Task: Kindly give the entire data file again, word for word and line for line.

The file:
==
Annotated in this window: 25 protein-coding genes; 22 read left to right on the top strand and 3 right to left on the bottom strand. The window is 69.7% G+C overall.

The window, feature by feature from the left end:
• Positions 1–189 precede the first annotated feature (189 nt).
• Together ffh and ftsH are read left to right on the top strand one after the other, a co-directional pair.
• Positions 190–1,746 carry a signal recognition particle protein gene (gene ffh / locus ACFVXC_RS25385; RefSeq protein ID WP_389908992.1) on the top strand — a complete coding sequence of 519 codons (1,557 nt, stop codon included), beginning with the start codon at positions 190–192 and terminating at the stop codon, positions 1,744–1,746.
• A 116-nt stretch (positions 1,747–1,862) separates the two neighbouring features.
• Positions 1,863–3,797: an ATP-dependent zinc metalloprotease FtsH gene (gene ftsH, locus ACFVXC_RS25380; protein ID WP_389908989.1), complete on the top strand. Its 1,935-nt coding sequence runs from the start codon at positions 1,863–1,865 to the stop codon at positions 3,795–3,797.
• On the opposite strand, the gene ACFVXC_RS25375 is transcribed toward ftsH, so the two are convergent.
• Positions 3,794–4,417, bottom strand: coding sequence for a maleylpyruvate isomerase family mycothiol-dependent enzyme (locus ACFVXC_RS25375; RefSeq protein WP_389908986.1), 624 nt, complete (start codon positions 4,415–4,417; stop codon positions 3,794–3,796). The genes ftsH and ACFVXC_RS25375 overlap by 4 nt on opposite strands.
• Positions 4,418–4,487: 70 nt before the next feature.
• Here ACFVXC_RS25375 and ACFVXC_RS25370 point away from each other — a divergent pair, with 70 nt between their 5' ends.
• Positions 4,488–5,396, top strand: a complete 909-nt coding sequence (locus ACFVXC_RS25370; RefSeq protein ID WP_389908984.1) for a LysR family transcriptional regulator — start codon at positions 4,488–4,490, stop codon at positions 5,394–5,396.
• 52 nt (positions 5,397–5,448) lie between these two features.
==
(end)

Annotated in this window: 25 protein-coding genes; 22 read left to right on the top strand and 3 right to left on the bottom strand. The window is 69.7% G+C overall.

The window, feature by feature from the left end:
• Positions 1–189 precede the first annotated feature (189 nt).
• Together ffh and ftsH are read left to right on the top strand one after the other, a co-directional pair.
• Positions 190–1,746 carry a signal recognition particle protein gene (gene ffh / locus ACFVXC_RS25385; RefSeq protein ID WP_389908992.1) on the top strand — a complete coding sequence of 519 codons (1,557 nt, stop codon included), beginning with the start codon at positions 190–192 and terminating at the stop codon, positions 1,744–1,746.
• A 116-nt stretch (positions 1,747–1,862) separates the two neighbouring features.
• Positions 1,863–3,797: an ATP-dependent zinc metalloprotease FtsH gene (gene ftsH, locus ACFVXC_RS25380; protein ID WP_389908989.1), complete on the top strand. Its 1,935-nt coding sequence runs from the start codon at positions 1,863–1,865 to the stop codon at positions 3,795–3,797.
• On the opposite strand, the gene ACFVXC_RS25375 is transcribed toward ftsH, so the two are convergent.
• Positions 3,794–4,417, bottom strand: coding sequence for a maleylpyruvate isomerase family mycothiol-dependent enzyme (locus ACFVXC_RS25375; RefSeq protein WP_389908986.1), 624 nt, complete (start codon positions 4,415–4,417; stop codon positions 3,794–3,796). The genes ftsH and ACFVXC_RS25375 overlap by 4 nt on opposite strands.
• Positions 4,418–4,487: 70 nt before the next feature.
• Here ACFVXC_RS25375 and ACFVXC_RS25370 point away from each other — a divergent pair, with 70 nt between their 5' ends.
• Positions 4,488–5,396, top strand: a complete 909-nt coding sequence (locus ACFVXC_RS25370; RefSeq protein ID WP_389908984.1) for a LysR family transcriptional regulator — start codon at positions 4,488–4,490, stop codon at positions 5,394–5,396.
• 52 nt (positions 5,397–5,448) lie between these two features.